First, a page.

I really loved the character storyline narrative. It helps us to be connected more to the story, rather than just have us as the viewer, watching animals in their habitat. This takes it to a deeper level.
For me, it was a story I wanted to tell. It was the same story that Simon wanted to tell. He wondered how we’d do it. I had the tools and the method. He brought a sensibility that came from other areas of TV, and that helped inform the whole process. It was really a meeting of minds. He was an inspiration and support.
Having that fresh pair of eyes has been really helpful in doing this.
How has technology helped shape Serengeti? Now, we’re so close to the animals; it’s not a long lens, that distant feeling of observing. It’s right up there.
I’ve been developing techniques my whole professional life, to get close to the animals. I didn’t like the traditional method of the long lens and that distance and everything is shot in slow motion. It’s beautiful, but it feels distant when you watch it. Those films are great, but I’m more interested in trying to get into it, and I always have been.
I have built up an arsenal of camera technique which is remote cameras, cameras which could travel in and among the animals and become invisible to the animals. I could film inside their world. What was absolutely brilliant about this project, it was at the one point that a whole technique became available based on stabilized camera systems. It meant we could continue that viewpoint when we’re on the move whether we are moving with a vehicle or a buggy. We could get stabilized shots that are traveling with them as they live their lives. It didn’t suddenly stop when the animals started to run away. We had camera systems on the vehicle that could provide stable images at 40 miles per hour, tracking with wild dogs when they’re in the hunt. You’re one of the dogs. We had a month of testing just to know what kit we needed to make the series. After that month, we absolutely knew.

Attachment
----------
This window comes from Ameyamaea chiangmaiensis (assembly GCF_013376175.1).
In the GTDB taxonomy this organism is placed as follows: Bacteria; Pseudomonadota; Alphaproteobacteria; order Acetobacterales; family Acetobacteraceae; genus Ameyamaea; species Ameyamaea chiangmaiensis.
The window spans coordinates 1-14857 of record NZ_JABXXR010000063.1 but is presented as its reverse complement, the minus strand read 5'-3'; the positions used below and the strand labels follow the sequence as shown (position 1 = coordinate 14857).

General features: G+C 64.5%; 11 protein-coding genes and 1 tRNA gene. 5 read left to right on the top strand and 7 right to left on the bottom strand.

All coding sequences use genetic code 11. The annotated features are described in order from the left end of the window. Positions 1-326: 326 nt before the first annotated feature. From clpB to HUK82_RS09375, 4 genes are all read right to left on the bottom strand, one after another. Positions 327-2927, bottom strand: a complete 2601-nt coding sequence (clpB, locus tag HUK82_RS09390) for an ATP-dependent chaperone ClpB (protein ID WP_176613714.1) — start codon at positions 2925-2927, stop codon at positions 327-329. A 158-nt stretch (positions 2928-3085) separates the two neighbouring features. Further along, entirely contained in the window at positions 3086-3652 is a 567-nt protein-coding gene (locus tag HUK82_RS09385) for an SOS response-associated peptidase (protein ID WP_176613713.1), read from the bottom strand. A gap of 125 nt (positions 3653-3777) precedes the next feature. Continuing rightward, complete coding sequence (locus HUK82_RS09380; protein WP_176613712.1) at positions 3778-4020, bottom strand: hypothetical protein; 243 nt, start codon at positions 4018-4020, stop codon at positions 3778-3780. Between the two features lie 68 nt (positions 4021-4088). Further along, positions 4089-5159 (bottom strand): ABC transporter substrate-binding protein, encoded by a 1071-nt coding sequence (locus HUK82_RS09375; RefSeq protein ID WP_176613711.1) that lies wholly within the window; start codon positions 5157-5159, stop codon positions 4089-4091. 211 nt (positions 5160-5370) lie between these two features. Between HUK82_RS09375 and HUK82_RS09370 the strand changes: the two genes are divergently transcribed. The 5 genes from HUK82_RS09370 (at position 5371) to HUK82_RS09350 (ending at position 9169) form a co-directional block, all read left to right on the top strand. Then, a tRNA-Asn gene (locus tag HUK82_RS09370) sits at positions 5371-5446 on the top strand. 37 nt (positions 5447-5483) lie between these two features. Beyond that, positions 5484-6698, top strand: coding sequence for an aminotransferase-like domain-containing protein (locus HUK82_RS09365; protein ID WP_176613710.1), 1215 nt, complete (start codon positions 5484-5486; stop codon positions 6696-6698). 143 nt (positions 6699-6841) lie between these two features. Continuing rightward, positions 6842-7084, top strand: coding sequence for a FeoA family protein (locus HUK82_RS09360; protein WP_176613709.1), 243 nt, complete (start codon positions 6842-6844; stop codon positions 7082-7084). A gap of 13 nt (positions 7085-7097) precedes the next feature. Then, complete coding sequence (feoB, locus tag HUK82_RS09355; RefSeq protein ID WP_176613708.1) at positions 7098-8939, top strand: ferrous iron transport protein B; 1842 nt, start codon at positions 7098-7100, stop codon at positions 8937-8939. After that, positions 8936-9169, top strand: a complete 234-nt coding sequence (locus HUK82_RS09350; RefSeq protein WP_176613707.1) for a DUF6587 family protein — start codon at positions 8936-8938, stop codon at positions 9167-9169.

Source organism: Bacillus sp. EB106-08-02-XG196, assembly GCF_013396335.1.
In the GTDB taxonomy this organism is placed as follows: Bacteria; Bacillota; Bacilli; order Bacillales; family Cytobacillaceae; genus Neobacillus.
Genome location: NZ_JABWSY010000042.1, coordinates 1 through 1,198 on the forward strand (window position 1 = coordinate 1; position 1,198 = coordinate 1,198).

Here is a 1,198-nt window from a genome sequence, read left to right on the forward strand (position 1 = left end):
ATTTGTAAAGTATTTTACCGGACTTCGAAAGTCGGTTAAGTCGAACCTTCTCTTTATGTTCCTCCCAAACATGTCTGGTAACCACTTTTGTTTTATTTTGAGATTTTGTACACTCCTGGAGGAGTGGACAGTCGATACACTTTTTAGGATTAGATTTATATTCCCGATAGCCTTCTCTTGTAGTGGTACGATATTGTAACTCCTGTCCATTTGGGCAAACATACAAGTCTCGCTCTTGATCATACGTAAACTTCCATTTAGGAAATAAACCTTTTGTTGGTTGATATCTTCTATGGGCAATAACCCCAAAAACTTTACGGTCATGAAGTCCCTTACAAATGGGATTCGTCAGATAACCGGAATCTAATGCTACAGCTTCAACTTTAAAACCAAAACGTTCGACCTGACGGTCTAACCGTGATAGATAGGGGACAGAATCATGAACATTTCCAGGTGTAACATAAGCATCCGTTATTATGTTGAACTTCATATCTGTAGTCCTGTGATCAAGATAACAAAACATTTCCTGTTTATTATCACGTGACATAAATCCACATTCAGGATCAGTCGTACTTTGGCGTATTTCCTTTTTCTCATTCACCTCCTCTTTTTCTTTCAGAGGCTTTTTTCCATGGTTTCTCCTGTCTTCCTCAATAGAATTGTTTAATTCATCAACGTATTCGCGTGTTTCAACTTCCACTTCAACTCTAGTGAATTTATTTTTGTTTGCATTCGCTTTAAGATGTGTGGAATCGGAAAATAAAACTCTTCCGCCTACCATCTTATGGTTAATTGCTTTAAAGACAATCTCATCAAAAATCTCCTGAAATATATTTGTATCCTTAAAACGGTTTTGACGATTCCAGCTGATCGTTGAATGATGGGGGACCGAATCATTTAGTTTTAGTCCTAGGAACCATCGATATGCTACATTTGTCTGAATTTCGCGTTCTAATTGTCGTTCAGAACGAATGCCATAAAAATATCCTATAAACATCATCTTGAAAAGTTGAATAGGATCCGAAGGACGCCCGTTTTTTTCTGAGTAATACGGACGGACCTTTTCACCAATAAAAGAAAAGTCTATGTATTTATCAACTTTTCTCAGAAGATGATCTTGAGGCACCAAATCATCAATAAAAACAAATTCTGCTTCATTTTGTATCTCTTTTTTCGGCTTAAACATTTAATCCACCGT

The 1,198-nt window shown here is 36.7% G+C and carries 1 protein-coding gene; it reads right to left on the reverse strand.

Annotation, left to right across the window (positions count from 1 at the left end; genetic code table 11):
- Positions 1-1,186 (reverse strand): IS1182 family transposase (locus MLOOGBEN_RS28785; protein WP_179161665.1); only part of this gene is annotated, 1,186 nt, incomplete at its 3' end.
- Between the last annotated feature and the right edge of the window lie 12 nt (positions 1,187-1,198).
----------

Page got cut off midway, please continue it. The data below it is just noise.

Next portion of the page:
I have never been in a situation where at the beginning of the film, I had everything I needed to make the film. Normally, in the end, you say, “I wish I had what I had now.” This was a chance, and uniquely, where we had exactly what we needed. Then it became about how do we capture the behavior? How do we structure the storyline? It was all based on the behavior unraveling in front of us. We very much wanted it to be the animals telling their story. Although, we went out with a storyline of expectation and a seasonal arc that was going to inform every program, the details of that were sketchy and were immediately rewritten as we began to follow these animal families, and things happened that we would never believe.
What I love is that you’re watching it, but how you create that emotion and that relationship between the viewer and animal is incredible.
We want to feel connected to them. They’re not distant things. Those names help us connect. And the style of filming helps us connect. The storylines help us connect because we really care. I love that third show, it gets better and better because you get more immersed in the storyline because they take you to places we were never expecting to get to.
Serengeti airs tonight on The Discovery Channel.